Astronomers are looking for the bones of dead planets inside the corpses of dead stars — and they may have just found some.
In a paper published Feb. 11 in the journal Nature Astronomy, a team of researchers described how they used data from the Gaia space satellite to peer into the atmospheres of four white dwarfs — the shriveled, crystalline husks of once-massive stars that burned through all their fuel. Swirling among the hot soup of hydrogen and helium surrounding those stars, the team detected clear traces of lithium, sodium and potassium — metals that are abundant in planetary crusts — in the precise ratio that they’d expect to find inside a rocky planet.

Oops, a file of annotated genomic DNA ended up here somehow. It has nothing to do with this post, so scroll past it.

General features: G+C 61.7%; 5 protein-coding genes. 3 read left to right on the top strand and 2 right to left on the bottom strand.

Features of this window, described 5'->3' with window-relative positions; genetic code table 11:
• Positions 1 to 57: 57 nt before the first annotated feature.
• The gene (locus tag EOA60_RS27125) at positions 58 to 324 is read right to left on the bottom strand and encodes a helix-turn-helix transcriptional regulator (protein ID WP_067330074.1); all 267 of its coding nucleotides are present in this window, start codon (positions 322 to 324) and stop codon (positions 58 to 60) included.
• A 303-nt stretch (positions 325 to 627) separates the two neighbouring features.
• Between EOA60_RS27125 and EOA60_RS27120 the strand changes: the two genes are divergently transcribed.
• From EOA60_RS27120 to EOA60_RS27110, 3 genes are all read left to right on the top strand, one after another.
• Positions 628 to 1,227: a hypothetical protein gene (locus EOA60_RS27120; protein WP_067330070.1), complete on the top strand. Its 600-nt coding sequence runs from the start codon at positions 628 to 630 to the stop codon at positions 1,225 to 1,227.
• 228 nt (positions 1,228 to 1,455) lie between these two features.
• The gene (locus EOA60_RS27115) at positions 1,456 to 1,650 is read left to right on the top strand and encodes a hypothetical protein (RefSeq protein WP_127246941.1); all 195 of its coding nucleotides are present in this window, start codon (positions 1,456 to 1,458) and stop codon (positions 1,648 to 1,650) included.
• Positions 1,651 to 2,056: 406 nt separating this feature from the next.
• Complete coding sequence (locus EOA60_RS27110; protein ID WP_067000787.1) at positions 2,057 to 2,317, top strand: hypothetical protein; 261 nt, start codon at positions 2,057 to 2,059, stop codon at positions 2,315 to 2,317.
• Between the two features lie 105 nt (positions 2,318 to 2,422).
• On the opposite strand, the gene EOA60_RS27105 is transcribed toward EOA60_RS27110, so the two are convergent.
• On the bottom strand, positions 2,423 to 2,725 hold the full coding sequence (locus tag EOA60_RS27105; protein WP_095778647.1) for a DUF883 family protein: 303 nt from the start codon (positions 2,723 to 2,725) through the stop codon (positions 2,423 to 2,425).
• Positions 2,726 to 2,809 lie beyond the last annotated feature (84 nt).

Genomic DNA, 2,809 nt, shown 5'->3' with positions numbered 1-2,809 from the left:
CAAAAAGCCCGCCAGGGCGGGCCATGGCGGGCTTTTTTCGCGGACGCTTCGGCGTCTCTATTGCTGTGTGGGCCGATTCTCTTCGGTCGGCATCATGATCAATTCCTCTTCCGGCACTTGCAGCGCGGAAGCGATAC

“Comparing all these elements together against different types of planetary material in the solar system, we found that the composition was distinctly different from all but one type of material: continental crust,” lead study author Mark Hollands, an astrophysicist at the University of Warwick in England, told Live Science in an email.
According to Hollands and his colleagues, the presence of these crusty metals suggests that each of the old, faded stars they analyzed may have once sat at the center of a solar system not so different from ours; then, in their dying eons, those stars ripped their solar systems to shreds and gobbled up the remains.